N1 - Funding Information: to achieve FDA approval, rather than identify truly unexpected or scientifically novel results that would overcome obviousness concerns. While such approvals will yield significant financial rewards for the drug sponsor(s), they should not result in extension of exclusivity in the absence of a demonstration of non-obviousness through the discovery of unexpected results. In truth, encouraging combination patents and RCTs that do not aim to identify unexpected results carries societal costs. First, the limited resources that can be dedicated to research and development efforts are directed away from the truly innovative approaches that represent the constitutional goal of the patent system and toward the commercialization of combinations that are, in the context of oncology’s prior art, non-innovative. Second, even if VEGF–IO patents were to be invalidated in court, the time and expense required to challenge them often deters competitors from entering the market, interfering with the natural competitive forces expected to discipline high prices4. In short, this new frontier in evergreening raises serious societal concerns and requires coordinated action from all involved parties — from the end users who have demand for these products and the government-supported entities that enable patent-seeking research rather than true innovation, through to the executive branch entities responsible for conferring patents. Physicians, as end users of combination therapies, bear a societal responsibility to be thoughtful producers and consumers of biomedical research — industry-sponsored or not. As with any therapy, physicians should reflect on the designs of the relevant combination therapy clinical trials. In the context of cancer, oncologists need to disabuse themselves of the notion that ‘more therapy is better and in the best interests of the patient’. Learning health systems would be wise to assess the real-world outcomes of patients treated with combination therapies, especially as the gap between performance as observed in clinical trials versus real life yawns. Finally, disclosure of the shortcomings of clinical trial design is an absolutely necessary component in the desired goal of clinical care — shared clinical decision-making. Clinical trialists and institutions have critical roles in the current pharmaceutical research and development landscape; it is this infrastructure that enables both innovative and non-innovative research. Realizing that the potential benefits of a clinical trial redound to patients other than the ones for which they care, clinical trialists must ask themselves, “Is the trial on which I am proposing to enroll patients something new or is it an incremental step?” It is unlikely physicians can do this alone, but demanding more from the research that we and others design and enact is a good first step, along with thoughtful skepticism toward certain types of patent claims. Similarly, the academic research infrastructure, as well as the cachet, on which many non-innovative clinical trials rest is supported in no small part by federal grants. Within the context of oncology, the National Cancer Institute designated 53 Comprehensive Cancer Centers in the United States, with federal grant support (P30) exceeding US$265 million in fiscal year 2020 (ref. 49). Incorporating review of the relative amounts of industry-versus non-industry-sponsored research activity occurring at a given cancer center in the NCI P30 grant renewal process may help to promote truly innovative research. The concept of taxpayers ‘paying twice’ for drug development — once through government-funded research and again in the form of high drug prices — has gained traction during the COVID-19 pandemic and should be seriously considered. As the guardian of the patent and drug-making processes, coordinated federal action on the part of the US Patent and Trademark Office (USPTO) and FDA is important. As the prior arts of medicine’s subspecialties become increasingly complex, the case for inter-agency collaboration between the USPTO and FDA becomes stronger. The FDA has the capacity to provide information about all registered clinical trials, fully informing the prior art and context that the USPTO requires to make its determinations. The FDA also has a supply of experts who can provide additional perspective for USPTO examiners, who are rarely (if ever) clinicians (for example, physicians, pharmacists) or pharmaceutical scientists — FDA experts would be, to a first approximation, the government’s best proxy for a well-informed POSITA. In addition, the USPTO is optimally positioned to communicate to researchers and industry the requirements for patentability and to issue guidance on what constitutes unexpected results (positive or negative) in clinical trials. The challenge in designing interagency cooperation is to ensure that the process is meaningful, rather than pro forma or simply burdensome. Fortunately, the USPTO has a model in place to better inform prior art determinations. In 2019, USPTO director Andrei Iancu reported to the Senate Judiciary Subcommittee on Intellectual Property that the USPTO was piloting projects to help examiners better identify prior art by collaboration between multiple USTPO examiners, as well as examiners from foreign patent offices50. This project could be expanded to include expertise closer to home — specifically at the FDA. Such guidance for the USPTO is in the interests of both drug developers (by providing a measure of certainty) and the public (by enhancing the risk–benefit calculus of biomedical research). Similarly, any regulatory standards that emerge at the USPTO could be incorporated by the FDA into its oversight of clinical trials and more fully inform its safety and efficacy determinations. This would allow both agencies to better carry out their mandates in serving the public interest.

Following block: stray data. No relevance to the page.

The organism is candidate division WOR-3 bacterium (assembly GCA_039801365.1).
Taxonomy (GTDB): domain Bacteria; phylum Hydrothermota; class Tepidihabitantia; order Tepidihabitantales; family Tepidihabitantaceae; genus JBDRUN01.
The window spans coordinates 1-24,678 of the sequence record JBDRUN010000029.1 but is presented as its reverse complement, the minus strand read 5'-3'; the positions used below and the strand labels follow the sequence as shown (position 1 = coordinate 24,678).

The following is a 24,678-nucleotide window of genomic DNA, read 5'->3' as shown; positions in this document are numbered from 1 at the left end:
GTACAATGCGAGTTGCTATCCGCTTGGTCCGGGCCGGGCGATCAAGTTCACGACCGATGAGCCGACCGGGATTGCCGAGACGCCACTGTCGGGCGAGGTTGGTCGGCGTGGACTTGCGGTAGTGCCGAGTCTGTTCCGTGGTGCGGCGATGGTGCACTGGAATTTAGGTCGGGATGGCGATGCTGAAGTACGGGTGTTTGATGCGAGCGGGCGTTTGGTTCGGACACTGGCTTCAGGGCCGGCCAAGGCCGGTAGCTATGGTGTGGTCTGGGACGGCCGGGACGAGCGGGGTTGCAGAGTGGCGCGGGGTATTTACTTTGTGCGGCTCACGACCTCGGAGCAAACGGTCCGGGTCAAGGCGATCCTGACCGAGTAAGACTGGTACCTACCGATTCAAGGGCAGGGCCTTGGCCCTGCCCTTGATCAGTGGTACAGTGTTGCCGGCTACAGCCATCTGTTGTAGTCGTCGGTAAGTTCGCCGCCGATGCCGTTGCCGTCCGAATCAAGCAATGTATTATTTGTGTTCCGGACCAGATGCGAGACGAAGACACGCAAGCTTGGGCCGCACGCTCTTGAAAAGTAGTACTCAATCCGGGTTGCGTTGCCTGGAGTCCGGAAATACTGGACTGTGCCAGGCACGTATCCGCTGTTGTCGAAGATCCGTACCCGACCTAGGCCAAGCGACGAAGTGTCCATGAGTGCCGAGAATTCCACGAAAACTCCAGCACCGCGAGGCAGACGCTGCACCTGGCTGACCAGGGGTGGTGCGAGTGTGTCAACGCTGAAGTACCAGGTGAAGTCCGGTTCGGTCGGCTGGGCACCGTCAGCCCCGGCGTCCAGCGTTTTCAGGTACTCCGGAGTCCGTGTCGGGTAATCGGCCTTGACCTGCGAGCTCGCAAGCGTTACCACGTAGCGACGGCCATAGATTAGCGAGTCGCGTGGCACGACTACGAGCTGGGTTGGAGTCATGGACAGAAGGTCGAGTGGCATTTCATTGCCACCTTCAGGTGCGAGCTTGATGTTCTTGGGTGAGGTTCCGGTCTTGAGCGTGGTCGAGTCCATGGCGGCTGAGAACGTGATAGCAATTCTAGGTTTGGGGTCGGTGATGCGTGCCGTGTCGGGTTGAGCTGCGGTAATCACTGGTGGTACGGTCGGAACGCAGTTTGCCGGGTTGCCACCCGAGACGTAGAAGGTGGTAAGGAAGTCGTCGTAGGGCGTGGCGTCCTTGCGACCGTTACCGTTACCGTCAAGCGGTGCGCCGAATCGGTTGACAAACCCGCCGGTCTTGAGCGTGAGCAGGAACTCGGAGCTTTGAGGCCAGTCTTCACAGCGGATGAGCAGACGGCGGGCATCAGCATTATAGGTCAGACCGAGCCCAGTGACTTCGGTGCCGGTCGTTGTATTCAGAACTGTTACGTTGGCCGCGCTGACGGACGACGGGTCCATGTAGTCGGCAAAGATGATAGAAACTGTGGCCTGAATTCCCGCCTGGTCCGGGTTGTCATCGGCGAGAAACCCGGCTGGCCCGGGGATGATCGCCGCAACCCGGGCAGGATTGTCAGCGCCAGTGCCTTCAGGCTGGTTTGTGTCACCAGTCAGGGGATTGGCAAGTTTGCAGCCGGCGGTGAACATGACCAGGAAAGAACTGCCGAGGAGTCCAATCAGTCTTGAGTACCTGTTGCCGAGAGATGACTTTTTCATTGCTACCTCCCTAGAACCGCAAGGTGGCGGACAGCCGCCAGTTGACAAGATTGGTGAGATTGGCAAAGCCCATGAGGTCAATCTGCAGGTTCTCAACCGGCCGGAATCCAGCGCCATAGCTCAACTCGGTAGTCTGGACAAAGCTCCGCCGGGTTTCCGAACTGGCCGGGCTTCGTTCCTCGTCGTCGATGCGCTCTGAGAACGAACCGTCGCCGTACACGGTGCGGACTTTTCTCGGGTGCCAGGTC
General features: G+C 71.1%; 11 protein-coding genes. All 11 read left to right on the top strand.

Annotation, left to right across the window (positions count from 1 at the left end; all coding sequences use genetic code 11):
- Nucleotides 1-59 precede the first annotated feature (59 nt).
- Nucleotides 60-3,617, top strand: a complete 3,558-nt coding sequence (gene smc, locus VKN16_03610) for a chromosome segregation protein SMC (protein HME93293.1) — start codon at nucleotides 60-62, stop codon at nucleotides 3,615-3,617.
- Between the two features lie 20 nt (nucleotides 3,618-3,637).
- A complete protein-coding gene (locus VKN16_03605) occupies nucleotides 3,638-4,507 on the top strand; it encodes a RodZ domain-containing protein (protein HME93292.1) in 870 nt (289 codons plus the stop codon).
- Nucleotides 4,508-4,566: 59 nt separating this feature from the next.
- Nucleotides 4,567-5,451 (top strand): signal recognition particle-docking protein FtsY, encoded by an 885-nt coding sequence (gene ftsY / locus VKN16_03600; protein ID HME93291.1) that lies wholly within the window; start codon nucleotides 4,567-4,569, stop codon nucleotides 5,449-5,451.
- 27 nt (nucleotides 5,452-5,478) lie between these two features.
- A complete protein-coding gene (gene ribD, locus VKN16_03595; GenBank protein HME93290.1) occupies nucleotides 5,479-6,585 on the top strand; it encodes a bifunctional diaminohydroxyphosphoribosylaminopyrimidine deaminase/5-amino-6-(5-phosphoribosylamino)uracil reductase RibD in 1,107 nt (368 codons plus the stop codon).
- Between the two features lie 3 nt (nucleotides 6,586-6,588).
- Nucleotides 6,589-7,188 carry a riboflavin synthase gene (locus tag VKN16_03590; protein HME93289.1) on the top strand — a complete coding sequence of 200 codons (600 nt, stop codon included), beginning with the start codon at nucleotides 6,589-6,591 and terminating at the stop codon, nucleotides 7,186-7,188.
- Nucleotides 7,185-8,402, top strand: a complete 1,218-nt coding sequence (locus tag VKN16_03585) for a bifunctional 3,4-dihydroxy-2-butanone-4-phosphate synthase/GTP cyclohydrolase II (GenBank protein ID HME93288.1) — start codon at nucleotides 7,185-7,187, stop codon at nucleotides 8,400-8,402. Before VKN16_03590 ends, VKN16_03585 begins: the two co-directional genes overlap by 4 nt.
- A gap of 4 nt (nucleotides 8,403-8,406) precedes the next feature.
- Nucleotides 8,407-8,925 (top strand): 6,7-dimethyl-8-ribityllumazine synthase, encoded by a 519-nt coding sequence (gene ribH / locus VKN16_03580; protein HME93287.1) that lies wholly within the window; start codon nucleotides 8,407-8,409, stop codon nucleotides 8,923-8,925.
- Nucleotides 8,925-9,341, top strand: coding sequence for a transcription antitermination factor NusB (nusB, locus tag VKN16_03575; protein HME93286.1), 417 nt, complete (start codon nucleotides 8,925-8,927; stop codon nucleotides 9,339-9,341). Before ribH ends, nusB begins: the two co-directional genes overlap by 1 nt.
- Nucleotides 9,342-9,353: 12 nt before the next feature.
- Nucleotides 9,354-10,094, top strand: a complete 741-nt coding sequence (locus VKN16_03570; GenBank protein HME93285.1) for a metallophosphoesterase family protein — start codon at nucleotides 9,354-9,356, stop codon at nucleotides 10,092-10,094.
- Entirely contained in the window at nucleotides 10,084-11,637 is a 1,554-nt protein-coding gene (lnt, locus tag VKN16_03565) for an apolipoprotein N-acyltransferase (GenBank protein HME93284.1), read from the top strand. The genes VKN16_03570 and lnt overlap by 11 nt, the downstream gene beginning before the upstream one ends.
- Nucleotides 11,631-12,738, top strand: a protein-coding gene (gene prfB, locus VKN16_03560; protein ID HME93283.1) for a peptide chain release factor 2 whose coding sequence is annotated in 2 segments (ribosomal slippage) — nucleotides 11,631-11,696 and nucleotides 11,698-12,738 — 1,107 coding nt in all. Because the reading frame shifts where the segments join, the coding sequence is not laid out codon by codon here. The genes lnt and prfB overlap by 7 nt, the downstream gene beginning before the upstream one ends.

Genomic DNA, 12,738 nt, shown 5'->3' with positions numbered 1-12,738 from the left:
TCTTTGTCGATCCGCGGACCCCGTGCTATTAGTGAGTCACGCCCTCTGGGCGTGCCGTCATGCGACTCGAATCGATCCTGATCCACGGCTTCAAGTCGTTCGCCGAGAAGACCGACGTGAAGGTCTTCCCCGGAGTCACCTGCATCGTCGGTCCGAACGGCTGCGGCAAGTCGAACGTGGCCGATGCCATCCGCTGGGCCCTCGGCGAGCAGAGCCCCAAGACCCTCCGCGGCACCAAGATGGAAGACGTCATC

PY - 2021/12
Y1 - 2021/12
UR - http://www.scopus.com/inward/record.url?scp=85121375476&partnerID=8YFLogxK
U2 - 10.1038/s41587-021-01137-6
DO - 10.1038/s41587-021-01137-6
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C2 - 34880460
AN - SCOPUS:85121375476
VL - 39
SP - 1504
EP - 1510
JO - Nature Biotechnology
JF - Nature Biotechnology
SN - 1087-0156
IS - 12